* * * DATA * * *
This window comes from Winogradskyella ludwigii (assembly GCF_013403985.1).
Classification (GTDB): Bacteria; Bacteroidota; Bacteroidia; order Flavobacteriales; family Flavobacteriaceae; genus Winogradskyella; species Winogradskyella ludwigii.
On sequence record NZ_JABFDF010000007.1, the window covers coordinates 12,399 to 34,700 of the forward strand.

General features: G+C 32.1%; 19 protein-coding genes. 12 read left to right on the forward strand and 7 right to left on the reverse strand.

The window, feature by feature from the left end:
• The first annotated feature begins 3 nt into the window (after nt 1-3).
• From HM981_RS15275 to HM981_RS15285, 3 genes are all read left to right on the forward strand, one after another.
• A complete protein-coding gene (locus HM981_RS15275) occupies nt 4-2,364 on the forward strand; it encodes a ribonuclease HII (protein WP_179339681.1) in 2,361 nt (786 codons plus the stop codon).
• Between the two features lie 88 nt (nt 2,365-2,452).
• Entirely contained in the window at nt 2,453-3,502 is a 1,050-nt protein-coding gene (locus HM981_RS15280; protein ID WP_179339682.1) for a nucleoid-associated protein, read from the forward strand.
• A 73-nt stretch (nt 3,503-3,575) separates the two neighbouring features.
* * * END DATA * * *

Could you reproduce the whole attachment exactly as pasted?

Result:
This window comes from Winogradskyella ludwigii (assembly GCF_013403985.1).
Classification (GTDB): Bacteria; Bacteroidota; Bacteroidia; order Flavobacteriales; family Flavobacteriaceae; genus Winogradskyella; species Winogradskyella ludwigii.
On sequence record NZ_JABFDF010000007.1, the window covers coordinates 12,399 to 34,700 of the forward strand.

General features: G+C 32.1%; 19 protein-coding genes. 12 read left to right on the forward strand and 7 right to left on the reverse strand.

The window, feature by feature from the left end:
• The first annotated feature begins 3 nt into the window (after nt 1-3).
• From HM981_RS15275 to HM981_RS15285, 3 genes are all read left to right on the forward strand, one after another.
• A complete protein-coding gene (locus HM981_RS15275) occupies nt 4-2,364 on the forward strand; it encodes a ribonuclease HII (protein WP_179339681.1) in 2,361 nt (786 codons plus the stop codon).
• Between the two features lie 88 nt (nt 2,365-2,452).
• Entirely contained in the window at nt 2,453-3,502 is a 1,050-nt protein-coding gene (locus HM981_RS15280; protein ID WP_179339682.1) for a nucleoid-associated protein, read from the forward strand.
• A 73-nt stretch (nt 3,503-3,575) separates the two neighbouring features.